On February 1, 1977, Teamsters Local 339 forwarded to the defendant what is called a sixty day notice letter to comply with Article XXV of the master contract. It contained the following statements:
This is to advise you that Teamsters Local 339 . . . desires to continue its existing agreement, but also desires to negotiate changes or revisions in such agreement. The particular contract provisions concerning which we desire to negotiate are the clauses relating to HOURS, WAGES, and WORKING CONDITIONS and any other subject matter that might be considered a subject for negotiation.
We shall be pleased to meet with you at any reasonable time convenient to you.
The defendant did not respond and ceased making contributions to the pension fund as of June 1, 1977. The defendant, however, continued to check off dues of the employees in accordance with Article II(g) of the expired collective bargaining agreement and continued to make payments to the Teamsters health and welfare funds provided for in the same article as in the provisions for funding the pension fund, Article XII.
The next contact between the union and the employer occurred June 27, 1977, when the union sent to the defendant a new Michigan Conference of Teamsters Welfare Fund Contribution agreement, a new Pension Participation agreement, and a new Michigan Road Builders Memorandum of Understanding requesting signatures. The defendant did not respond; however, he continued to check off dues and to make payments to the welfare fund on behalf of his employees.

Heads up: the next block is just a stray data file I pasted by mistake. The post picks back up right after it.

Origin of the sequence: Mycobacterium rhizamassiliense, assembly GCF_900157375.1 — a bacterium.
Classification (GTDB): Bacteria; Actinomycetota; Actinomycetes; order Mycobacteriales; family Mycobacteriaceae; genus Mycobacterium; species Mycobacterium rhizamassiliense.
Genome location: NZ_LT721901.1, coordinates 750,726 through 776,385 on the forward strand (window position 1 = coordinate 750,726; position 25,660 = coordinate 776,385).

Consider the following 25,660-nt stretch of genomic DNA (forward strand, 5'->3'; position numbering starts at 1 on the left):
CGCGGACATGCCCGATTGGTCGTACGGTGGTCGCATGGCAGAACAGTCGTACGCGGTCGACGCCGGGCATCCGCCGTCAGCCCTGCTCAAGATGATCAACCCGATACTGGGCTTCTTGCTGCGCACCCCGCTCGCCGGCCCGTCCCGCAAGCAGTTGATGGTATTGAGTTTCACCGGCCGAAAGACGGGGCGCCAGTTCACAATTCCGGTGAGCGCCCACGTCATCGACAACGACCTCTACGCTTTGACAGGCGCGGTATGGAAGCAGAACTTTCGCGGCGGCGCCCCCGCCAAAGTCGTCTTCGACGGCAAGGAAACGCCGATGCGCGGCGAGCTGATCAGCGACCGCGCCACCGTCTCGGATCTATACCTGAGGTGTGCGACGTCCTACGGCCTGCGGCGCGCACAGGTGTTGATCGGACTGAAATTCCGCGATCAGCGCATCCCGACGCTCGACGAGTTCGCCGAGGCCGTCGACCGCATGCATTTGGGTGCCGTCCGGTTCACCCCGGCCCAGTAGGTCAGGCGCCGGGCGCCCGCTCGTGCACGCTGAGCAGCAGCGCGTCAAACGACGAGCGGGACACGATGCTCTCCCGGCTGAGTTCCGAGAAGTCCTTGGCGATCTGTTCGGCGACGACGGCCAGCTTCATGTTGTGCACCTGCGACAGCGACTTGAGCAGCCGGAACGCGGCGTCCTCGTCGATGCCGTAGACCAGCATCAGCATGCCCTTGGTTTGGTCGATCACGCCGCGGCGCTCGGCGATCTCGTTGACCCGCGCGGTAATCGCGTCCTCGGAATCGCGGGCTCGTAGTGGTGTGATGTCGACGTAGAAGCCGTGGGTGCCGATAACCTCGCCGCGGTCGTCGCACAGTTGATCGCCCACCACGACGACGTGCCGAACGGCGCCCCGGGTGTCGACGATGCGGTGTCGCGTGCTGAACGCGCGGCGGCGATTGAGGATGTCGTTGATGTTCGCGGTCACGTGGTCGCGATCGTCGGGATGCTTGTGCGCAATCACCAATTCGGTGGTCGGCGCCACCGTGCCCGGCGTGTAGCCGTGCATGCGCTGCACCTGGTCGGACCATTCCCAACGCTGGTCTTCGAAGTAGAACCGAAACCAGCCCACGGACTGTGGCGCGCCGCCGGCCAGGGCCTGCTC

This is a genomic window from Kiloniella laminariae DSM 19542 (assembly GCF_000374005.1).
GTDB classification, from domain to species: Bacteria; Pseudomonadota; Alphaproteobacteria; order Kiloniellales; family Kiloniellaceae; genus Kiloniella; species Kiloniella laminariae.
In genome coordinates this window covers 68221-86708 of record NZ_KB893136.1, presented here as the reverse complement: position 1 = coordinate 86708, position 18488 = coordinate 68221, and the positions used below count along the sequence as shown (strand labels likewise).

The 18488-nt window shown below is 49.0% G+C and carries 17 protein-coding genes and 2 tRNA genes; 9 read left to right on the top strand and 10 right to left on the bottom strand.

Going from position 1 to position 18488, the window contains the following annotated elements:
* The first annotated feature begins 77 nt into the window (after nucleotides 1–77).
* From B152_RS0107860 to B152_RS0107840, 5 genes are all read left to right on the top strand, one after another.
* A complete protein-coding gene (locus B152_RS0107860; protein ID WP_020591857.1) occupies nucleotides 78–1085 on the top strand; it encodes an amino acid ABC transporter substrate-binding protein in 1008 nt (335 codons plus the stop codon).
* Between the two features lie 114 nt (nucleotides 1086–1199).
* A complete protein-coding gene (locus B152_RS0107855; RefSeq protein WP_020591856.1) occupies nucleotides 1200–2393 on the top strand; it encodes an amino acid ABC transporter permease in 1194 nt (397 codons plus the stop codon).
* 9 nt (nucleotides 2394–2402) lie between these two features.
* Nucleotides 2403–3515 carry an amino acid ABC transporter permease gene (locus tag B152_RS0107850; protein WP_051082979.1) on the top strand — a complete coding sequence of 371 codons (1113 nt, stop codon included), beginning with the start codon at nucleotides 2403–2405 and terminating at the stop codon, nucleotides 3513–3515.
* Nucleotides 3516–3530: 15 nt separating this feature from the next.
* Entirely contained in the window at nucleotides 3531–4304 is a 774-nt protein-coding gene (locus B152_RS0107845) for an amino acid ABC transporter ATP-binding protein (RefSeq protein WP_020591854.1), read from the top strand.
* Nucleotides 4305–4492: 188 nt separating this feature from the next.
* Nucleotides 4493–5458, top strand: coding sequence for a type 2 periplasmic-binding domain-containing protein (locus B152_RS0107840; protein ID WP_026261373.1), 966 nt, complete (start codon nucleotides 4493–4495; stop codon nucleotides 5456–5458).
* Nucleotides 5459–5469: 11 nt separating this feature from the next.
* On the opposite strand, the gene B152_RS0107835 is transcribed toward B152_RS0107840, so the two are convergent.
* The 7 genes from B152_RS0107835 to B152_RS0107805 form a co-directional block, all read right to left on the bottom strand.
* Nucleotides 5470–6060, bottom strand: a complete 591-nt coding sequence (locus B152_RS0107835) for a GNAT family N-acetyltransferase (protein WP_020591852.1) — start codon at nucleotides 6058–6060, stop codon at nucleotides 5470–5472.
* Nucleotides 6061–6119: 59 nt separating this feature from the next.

This action is to recover on behalf of the pension fund the amounts they contend are due at the rate defined in the first participation *1246 agreement from June 1, 1977 to April 1, 1978.
The plaintiff contends that the defendant is liable to it on two theories:
1. The obligation to make contributions to the pension fund, which obligation is a part of a collective bargaining agreement, survives the expiration date of that agreement.
2. The defendant is estopped from asserting that the collective bargaining agreement was terminated because of his acts and conduct inconsistent with such an assertion.